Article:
so what i'm saying is, i know that there are matte finished alternatives out there (like the 27' Dell that looks nice), but if i want LED backlighting, it doesn't seem like there are any options.
    Reply
  • svarog - Wednesday, September 29, 2010 - link

    While this review is generally up to the usual high standards I've come to expect from AnandTech, what's up with the lack of a comaprison to the competition in the conclusion? There is a burgeoning market in the 27" high-res monitor space, and from this article it appears that customers would be better served choosing a non-Apple product...? Reply
  • Drag0nFire - Wednesday, September 29, 2010 - link

    Looks like the U2711 looks like the better value here. Same IPS 27in goodness, but without the glossy screen, limited input options, and unadjustable stand... and roughly the same price.

    Seems like this deserves mention in the conclusion?
    Reply
  • 8steve8 - Wednesday, September 29, 2010 - link

    the u2711 costs 10% more, has no webcam, no ambient light sensor, and uses a ccfl backlight which means the display uses almost twice the energy for a given brightness, it's a no brainer to buy the apple. Reply
  • softdrinkviking - Wednesday, September 29, 2010 - link

    don't forget that you lose control over the monitor without bootcamp, so it only really works on macs. at least that's what i undstood from this article. Reply
  • 8steve8 - Wednesday, September 29, 2010 - link

    what is desperately needed is a comparison of power consumption at a given brightness....

    comparing max brightness power is useless since displays don't all have the same max brightness ,,

    a graph of all displays' power usage at 200 nits or whatever would be ideal.

    just like performance per watt. we want brightness per watt, or maybe brightness per pixel per watt, or brightness per sqr inch per watt....

    at the very least, a calibrated brightness comparison would be appreciated.

    thanks.
    Reply
  • seapeople - Wednesday, September 29, 2010 - link

    I don't generally hop on the "Anand is an Apple fanboi" bandwagon, but articles like this make me wonder. If you look at the data so painstakingly ignored throughout the article, it's obvious that this Apple monitor gets thoroughly trounced by the competition. It doesn't excel at anything (except it's about the third brightest and has the ability to reach brightness levels so low they'd only be usable in the middle of a deep cave) and it gets beat handily in most of the color/contrast ratio measurements. It doesn't even impress much with power consumption -- yes it's the third brightest, but it also uses a lot of power compared to the competition, and the min brightness power consumption doesn't even matter, because how are you going to get an extension cable all the way into the middle of a cave? Of course, if this was a normal PC based product, Anand would give us the relative power consumption at a certain brightness compared to the competition, but then I'm sure doing so wouldn't impress as much as showing how little power this thing draws when it's so dim and shiny that birds would be flying into it if you left the window open.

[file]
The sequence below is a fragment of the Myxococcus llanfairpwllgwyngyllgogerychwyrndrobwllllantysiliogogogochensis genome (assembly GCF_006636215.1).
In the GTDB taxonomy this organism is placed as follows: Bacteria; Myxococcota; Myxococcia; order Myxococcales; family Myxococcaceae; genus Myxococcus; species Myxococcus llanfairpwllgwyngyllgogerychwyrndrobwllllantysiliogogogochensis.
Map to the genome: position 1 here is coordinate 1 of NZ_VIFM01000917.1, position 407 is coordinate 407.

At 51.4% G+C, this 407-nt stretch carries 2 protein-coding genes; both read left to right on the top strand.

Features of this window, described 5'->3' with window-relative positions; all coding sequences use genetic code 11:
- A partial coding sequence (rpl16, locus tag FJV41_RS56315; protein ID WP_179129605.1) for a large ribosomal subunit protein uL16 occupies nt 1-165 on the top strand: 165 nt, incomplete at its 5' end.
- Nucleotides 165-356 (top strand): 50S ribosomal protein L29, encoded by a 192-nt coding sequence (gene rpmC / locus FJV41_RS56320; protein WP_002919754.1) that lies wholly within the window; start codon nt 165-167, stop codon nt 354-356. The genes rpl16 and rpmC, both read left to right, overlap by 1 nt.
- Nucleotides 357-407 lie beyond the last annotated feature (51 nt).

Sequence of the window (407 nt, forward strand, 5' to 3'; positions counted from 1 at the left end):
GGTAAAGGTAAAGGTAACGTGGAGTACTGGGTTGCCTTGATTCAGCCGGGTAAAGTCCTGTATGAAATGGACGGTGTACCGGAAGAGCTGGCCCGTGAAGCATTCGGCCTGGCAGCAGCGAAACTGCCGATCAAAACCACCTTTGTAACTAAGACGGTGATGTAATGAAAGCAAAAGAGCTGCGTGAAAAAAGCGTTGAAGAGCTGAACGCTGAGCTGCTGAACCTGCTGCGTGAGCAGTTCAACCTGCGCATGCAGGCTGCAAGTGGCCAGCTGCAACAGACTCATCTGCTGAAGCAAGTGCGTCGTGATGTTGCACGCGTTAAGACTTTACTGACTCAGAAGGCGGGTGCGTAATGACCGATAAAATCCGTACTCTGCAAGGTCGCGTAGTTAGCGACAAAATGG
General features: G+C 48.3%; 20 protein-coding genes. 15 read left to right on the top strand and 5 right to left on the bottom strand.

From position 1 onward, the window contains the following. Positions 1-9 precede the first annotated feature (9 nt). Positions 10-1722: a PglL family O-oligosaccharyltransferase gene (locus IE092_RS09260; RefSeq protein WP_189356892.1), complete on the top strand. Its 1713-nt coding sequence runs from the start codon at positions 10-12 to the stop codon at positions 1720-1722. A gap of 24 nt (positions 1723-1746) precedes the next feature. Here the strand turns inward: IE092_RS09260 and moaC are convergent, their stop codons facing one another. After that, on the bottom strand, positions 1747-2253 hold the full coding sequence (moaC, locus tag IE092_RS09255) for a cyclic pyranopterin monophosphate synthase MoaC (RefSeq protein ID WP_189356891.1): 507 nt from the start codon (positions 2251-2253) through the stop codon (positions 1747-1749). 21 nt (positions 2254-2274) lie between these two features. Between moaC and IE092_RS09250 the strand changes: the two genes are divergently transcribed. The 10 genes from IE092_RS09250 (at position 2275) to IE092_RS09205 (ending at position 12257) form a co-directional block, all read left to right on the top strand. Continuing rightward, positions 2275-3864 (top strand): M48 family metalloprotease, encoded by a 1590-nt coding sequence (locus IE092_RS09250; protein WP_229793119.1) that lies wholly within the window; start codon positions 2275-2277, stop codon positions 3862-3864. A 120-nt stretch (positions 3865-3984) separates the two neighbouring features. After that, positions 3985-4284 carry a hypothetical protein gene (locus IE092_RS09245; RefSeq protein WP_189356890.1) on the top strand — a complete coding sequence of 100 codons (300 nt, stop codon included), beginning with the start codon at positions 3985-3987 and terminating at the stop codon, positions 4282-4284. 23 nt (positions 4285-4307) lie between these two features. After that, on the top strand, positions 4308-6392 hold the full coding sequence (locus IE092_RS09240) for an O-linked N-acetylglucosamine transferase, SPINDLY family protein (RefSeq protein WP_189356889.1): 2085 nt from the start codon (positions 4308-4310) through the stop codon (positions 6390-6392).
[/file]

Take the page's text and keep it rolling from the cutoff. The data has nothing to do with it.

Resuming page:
What else have we learned? Well now that Apple has done 16x9, it's cool! Anand actually praised the loss in vertical pixels, with a comment of how he probably didn't use those pixels anyway. See how efficient Apple is! They know exactly what we don't need better than we do. What else don't we need? The ability to use a $1000 monitor with 95% of the computers in the world and be able to adjust the brightness. Not only can't you use this monitor with a Windows computer, but it doesn't work with older Macs unless you get a special adapter. I'm surprised that adapter isn't sold by Apple.

    What is there to make up for all these issues? A BUILT IN CHARGER FOR YOUR MACBOOK! OMG!!! Think of all the desk space I save with this 27" monitor now that I don't have to use a separate charger for my macbook. It even gives me 10" to spare, so I don't actually have to physically solder the macbook to the monitor for it to charge. Thank you Apple! It's also convenient that the monitor has no vertical height adjustment, so I don't have to worry about pulling my 10" charger cord off my macbook. Now as long as I don't want to set my macbook on the other side of the monitor...

    The proof of the bias in this article is how warm and fuzzy it makes you feel about this product despite the obvious shortcomings. I subconsciously want to buy this monitor now. Anand has done this to me. I logically read and comprehended the data that told me why I shouldn't buy this (especially since I don't have a Mac), but because any direct comparisons to the superior competition were avoided, and the few unique Apple nuances were played up throughout the bulk of the article, I now just have this feeling that this Apple monitor is a great buy. And so do most of the people responding to this article. Thank you Anand. Now I'll probably have to go buy this monitor and hook it up to my PC and be forced to painfully watch my own reflection during Diehard as the monitor sears my eyeballs with its unadjustable atomic blast level brightness. Then I might as well buy a Mac and an Ipad to go along with a brand new Iphone so I can facetime with people I don't even like.
    Reply